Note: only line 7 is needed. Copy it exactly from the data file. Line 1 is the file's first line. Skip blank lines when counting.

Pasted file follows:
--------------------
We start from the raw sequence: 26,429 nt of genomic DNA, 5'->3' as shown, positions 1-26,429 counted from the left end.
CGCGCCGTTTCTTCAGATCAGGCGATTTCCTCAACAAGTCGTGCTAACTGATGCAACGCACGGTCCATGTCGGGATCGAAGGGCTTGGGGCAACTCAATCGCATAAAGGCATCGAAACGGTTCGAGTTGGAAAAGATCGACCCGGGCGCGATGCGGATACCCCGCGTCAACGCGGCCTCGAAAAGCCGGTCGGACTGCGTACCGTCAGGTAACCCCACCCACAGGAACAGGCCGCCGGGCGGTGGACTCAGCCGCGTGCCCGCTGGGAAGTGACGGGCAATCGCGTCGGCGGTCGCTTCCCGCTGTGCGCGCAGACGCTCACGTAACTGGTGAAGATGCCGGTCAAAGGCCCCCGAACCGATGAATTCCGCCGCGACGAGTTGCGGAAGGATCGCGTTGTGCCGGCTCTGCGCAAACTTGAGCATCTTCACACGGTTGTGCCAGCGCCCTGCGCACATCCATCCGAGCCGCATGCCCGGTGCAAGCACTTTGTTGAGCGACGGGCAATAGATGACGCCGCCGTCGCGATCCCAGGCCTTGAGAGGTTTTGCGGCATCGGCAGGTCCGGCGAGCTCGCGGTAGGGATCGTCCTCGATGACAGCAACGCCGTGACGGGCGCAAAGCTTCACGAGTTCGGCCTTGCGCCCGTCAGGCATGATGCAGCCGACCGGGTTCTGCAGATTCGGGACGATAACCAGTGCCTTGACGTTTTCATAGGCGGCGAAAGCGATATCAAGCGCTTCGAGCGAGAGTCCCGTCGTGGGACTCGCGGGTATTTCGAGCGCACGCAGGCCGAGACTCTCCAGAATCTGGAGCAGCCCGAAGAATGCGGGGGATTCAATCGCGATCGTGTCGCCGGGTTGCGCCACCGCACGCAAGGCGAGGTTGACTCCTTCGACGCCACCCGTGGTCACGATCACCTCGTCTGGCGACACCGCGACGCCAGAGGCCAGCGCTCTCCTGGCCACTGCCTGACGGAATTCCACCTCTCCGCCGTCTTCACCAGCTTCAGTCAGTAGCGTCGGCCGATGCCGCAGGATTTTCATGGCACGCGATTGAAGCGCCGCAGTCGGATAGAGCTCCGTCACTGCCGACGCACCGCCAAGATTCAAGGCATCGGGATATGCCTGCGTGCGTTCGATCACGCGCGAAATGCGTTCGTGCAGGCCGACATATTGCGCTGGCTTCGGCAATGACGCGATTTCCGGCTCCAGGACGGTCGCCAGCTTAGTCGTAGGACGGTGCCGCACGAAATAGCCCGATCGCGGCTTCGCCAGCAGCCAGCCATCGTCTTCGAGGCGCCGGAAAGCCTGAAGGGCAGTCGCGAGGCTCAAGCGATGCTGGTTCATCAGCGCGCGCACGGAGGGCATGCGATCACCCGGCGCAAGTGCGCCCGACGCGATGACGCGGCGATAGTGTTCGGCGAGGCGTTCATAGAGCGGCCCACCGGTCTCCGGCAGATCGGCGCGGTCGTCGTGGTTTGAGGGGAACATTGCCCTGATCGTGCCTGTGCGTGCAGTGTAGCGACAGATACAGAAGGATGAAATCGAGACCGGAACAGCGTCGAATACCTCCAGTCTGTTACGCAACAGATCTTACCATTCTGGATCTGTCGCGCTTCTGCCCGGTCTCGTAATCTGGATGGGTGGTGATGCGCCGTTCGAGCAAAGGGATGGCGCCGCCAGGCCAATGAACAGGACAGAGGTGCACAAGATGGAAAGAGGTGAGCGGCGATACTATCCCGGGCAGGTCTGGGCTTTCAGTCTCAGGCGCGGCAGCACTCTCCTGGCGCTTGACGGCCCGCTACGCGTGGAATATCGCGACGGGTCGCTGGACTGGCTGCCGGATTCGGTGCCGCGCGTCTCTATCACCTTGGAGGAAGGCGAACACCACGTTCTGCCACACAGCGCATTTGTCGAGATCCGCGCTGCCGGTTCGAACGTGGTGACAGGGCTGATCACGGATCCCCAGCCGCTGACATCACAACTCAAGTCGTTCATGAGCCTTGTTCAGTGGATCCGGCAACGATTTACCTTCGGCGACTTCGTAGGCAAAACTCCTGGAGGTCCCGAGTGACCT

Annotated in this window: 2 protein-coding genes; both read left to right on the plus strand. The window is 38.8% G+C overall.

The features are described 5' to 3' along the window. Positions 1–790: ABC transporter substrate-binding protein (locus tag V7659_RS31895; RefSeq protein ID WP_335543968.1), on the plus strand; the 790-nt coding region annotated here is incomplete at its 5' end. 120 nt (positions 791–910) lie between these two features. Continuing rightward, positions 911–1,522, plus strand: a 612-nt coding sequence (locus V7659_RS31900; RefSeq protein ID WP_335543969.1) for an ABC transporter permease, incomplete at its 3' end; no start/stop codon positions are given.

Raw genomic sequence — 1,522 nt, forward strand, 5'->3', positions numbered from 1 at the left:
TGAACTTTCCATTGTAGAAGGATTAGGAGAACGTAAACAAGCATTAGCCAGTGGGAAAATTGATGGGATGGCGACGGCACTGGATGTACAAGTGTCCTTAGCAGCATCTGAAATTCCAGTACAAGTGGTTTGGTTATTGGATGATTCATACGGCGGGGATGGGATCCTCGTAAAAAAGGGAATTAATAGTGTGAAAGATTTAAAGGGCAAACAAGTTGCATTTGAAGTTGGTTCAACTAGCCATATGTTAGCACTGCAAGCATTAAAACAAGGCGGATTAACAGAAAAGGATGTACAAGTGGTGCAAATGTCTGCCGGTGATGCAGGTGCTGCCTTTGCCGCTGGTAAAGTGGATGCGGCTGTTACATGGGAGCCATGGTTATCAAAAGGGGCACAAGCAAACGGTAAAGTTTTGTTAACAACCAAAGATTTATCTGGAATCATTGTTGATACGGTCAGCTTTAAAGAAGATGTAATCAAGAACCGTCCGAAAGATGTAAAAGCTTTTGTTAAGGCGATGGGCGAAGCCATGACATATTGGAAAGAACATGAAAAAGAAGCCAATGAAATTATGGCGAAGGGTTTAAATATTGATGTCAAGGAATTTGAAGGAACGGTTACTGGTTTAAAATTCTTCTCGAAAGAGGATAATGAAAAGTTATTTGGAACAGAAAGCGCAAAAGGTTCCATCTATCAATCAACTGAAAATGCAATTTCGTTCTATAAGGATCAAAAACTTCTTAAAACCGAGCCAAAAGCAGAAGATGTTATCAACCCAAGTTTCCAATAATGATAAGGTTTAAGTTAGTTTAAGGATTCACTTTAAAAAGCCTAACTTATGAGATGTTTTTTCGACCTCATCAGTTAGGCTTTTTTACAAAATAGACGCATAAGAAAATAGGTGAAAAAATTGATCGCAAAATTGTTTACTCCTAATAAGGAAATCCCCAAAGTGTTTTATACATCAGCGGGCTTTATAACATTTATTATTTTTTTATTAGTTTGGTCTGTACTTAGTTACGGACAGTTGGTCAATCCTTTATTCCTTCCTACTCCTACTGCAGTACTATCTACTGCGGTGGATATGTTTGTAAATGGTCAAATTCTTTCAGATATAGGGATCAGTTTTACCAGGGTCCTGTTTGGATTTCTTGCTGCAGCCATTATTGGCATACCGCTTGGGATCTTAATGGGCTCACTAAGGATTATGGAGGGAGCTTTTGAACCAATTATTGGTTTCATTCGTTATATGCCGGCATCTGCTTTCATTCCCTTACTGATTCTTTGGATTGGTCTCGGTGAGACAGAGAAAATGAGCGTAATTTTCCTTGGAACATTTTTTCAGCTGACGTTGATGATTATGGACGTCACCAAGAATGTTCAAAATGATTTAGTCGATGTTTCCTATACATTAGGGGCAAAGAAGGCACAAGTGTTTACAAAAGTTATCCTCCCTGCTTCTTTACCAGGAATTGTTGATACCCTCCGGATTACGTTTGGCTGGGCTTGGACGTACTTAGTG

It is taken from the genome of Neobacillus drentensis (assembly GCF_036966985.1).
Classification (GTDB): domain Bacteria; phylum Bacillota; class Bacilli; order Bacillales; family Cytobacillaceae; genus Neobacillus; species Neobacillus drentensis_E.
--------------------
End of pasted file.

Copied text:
It is taken from the genome of Neobacillus drentensis (assembly GCF_036966985.1).